🔑 Web Authentication

Updated at 2014-01-05 15:42

This note is about web authentication and registration.

Registration might not be required. Never force users to register so they can access basic information or download a single file. That is just annoying.

The best registration form is a short registration form. Usually you need two pieces of information: email and password. Email can be used as the username when logging in.

Use live validation and server side validation. Show input errors next to fields but double check them on server side.

Explain yourself. If you need unusual information about the user, the context should explain why you need it or you need to state why you need it. Most of these things should be written in your privacy policy but no one reads those.

- Email is used for account management and, if agreed to, marketing messages.
- Facebook integration will not automatically post messages on your profile.
- It is possible to permanently delete each profile you create.

All authentication actions should be in one place. Always provide registration action near the login action and reset password action. When user logs in, logout action should be in the same area.

Show currently logged in user visibly on the interface. User specific menu is usually close to navigational items on websites. Show a welcome messages.

Welcome Back, Ruksi!

Do not allow too rapid login attempts. Prevent rapid login attempts by utilizing exponential wait time growth. Log number of system-wide failed logins. Enforce a global delay if value grows. For example, timer for 0, 0, 0, 0, 1, 2, 4, 8, 16... minutes.

Avoid verifying humanity. Verify user if bots might cost you money. Verify email if you are going to send them newsletters.

Don't use CAPTCHA at login by default. Require CAPTCHA only if trying a password the third time.

Avoid using CAPTCHA at registration. Requiring email activation filters yours out most of the simplest bots. Google for CAPTCHA alternatives.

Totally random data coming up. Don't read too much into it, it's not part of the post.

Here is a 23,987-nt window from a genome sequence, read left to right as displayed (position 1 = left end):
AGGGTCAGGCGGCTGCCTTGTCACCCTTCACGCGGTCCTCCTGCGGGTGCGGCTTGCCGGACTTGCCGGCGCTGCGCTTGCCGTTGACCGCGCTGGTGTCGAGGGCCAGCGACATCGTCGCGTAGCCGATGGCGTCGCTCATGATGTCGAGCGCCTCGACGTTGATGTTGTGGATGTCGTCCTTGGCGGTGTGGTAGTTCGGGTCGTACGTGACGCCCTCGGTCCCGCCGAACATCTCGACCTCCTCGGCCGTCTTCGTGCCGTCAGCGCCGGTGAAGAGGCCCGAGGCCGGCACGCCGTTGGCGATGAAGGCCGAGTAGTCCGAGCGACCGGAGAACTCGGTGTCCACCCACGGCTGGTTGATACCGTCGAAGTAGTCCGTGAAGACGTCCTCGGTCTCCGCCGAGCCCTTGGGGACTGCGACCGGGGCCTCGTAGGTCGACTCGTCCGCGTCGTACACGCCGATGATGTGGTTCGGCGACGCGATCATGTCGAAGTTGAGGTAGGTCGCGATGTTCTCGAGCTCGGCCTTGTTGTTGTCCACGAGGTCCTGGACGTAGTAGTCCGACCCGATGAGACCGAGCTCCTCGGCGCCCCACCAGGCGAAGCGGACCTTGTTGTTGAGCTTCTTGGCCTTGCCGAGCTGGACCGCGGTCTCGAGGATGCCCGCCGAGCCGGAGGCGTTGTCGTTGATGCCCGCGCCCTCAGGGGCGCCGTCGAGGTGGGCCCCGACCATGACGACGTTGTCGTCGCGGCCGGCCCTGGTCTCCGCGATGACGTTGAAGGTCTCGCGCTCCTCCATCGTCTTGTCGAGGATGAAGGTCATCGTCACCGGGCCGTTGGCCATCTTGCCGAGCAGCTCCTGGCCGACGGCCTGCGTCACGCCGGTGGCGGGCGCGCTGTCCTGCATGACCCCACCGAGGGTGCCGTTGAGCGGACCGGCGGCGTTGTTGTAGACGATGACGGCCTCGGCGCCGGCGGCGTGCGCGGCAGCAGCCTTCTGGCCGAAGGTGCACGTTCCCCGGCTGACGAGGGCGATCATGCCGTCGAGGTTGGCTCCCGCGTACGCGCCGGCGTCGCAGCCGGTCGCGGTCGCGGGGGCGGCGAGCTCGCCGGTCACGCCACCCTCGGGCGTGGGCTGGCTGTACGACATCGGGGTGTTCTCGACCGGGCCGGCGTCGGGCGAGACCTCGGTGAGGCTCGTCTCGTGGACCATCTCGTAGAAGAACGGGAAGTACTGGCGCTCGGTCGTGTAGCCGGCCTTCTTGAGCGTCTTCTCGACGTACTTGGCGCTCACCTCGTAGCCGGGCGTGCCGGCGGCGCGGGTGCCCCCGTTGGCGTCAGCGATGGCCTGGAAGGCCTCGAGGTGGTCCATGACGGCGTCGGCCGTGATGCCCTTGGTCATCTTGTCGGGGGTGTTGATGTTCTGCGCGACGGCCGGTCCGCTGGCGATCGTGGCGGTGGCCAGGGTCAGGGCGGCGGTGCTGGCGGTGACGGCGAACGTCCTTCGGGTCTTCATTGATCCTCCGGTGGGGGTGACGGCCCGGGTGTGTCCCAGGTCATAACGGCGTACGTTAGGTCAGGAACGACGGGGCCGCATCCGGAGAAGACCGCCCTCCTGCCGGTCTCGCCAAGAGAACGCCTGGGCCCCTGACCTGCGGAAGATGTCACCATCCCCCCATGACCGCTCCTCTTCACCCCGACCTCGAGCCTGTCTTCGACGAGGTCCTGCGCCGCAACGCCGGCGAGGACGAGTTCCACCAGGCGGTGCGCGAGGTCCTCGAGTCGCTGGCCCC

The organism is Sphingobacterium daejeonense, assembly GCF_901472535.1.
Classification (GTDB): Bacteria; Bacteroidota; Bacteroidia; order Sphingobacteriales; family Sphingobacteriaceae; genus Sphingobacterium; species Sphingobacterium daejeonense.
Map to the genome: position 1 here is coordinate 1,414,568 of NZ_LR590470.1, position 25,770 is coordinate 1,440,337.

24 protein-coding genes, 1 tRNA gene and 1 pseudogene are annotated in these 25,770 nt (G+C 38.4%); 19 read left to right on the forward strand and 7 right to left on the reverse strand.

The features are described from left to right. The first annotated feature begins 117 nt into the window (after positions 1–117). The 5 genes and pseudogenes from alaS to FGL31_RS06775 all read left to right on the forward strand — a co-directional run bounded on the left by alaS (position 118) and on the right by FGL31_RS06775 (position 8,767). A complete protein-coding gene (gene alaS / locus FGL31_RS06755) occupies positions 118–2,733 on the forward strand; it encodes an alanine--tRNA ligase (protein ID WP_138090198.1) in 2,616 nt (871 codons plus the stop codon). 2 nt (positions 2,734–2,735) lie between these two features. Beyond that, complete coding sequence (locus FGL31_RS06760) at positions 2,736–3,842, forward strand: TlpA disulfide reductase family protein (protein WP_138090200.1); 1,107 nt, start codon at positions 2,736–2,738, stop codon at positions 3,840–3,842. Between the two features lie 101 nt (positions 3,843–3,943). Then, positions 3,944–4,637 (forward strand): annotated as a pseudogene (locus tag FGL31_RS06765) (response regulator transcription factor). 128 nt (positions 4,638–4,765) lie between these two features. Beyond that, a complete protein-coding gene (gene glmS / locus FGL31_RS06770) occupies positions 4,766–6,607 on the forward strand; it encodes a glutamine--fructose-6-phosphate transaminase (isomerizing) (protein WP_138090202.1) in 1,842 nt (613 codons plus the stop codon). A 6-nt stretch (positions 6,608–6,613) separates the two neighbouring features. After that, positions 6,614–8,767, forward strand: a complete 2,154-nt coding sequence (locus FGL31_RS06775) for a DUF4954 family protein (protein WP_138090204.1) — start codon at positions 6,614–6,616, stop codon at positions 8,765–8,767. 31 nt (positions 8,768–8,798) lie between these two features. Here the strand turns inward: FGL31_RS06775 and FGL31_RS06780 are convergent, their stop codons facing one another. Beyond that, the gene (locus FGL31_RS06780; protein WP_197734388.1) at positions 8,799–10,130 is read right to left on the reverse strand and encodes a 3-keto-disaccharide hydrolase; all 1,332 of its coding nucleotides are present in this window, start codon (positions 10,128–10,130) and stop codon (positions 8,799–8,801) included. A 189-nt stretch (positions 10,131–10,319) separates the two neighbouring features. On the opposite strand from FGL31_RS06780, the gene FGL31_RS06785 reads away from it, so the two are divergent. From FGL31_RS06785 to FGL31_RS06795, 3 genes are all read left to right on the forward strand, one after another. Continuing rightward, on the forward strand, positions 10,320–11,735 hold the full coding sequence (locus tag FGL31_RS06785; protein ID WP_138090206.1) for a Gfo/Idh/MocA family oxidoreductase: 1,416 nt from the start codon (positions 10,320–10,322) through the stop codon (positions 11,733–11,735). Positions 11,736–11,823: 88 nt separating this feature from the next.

Protect the sensitive data while communicating. If system involves money, use SSL in login, registration and all traffic after that.

Login Session

Use session data and cookies:

  • Login status should be stored in session data at the server-side.
  • Cookies should be used to reference that data, both having session_id.
  • Cookies should have secure and HTTP only tags on.
  • Cookies referencing to an invalid session should be replaced right away to prevent session fixation.

Never blindly trust JavaScript. JavaScript can have the login status but it must always be validated on the web server.

Hash your session IDs. If you store your session IDs, hash them or else anyone with the database access can login as anybody.

More about the data design.


Require passwords with high entropy, not complex passwords. Short passwords are fine if they contain special characters. Long passwords are fine in any form. Easiest to implement as live validation meter on the form that turns green when the password is usable.

Creating high entropy (hard to guess) passwords:
- Use over 4 words to create a sentence.
- Use uncommon words.
- Use non-standard uPperAsing.
- Use flawed grammarez.
- Use non-obvious  spaces .
- Use non-obviou1s number2s wit3h patter4n.
- Use non-o/bvious sy/mbols wit/h patt/ern.

Do not limit the password length. Password max length can be 1000 characters, no less.

Notify user on password change. Fast to notice that someone else is playing with your settings.

Never use secret questions. They are an ancient feature and they have been broken their whole existence. But you if still want a fall-back for losing both password and email, use phone number to send a verification code.

Never disable autocomplete for password field. Some people really want to save those passwords.

Storing Passwords